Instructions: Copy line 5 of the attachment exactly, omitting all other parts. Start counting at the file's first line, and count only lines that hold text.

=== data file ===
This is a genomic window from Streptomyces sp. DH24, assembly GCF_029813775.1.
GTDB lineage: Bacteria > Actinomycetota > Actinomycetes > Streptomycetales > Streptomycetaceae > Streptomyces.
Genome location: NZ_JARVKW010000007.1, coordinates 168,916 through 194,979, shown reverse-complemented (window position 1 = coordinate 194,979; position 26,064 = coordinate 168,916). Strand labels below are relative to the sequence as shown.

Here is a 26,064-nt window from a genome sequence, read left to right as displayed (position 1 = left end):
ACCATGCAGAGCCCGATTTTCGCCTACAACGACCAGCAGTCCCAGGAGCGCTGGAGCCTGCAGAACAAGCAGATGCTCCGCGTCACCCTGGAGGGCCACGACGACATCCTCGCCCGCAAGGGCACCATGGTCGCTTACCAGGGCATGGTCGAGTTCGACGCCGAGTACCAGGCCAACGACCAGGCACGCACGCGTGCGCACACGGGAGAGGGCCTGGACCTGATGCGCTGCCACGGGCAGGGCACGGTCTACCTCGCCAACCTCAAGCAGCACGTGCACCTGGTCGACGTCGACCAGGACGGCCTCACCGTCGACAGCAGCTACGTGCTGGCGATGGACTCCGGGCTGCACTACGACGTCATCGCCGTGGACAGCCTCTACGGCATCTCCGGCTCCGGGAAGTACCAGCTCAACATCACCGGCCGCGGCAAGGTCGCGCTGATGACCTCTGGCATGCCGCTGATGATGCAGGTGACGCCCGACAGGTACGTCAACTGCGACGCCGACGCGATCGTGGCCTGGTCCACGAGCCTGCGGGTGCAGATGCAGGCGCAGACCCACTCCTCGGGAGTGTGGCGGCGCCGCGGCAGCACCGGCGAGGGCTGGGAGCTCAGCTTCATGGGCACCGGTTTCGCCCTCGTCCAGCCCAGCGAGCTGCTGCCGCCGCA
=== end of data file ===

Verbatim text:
ACCATGCAGAGCCCGATTTTCGCCTACAACGACCAGCAGTCCCAGGAGCGCTGGAGCCTGCAGAACAAGCAGATGCTCCGCGTCACCCTGGAGGGCCACGACGACATCCTCGCCCGCAAGGGCACCATGGTCGCTTACCAGGGCATGGTCGAGTTCGACGCCGAGTACCAGGCCAACGACCAGGCACGCACGCGTGCGCACACGGGAGAGGGCCTGGACCTGATGCGCTGCCACGGGCAGGGCACGGTCTACCTCGCCAACCTCAAGCAGCACGTGCACCTGGTCGACGTCGACCAGGACGGCCTCACCGTCGACAGCAGCTACGTGCTGGCGATGGACTCCGGGCTGCACTACGACGTCATCGCCGTGGACAGCCTCTACGGCATCTCCGGCTCCGGGAAGTACCAGCTCAACATCACCGGCCGCGGCAAGGTCGCGCTGATGACCTCTGGCATGCCGCTGATGATGCAGGTGACGCCCGACAGGTACGTCAACTGCGACGCCGACGCGATCGTGGCCTGGTCCACGAGCCTGCGGGTGCAGATGCAGGCGCAGACCCACTCCTCGGGAGTGTGGCGGCGCCGCGGCAGCACCGGCGAGGGCTGGGAGCTCAGCTTCATGGGCACCGGTTTCGCCCTCGTCCAGCCCAGCGAGCTGCTGCCGCCGCA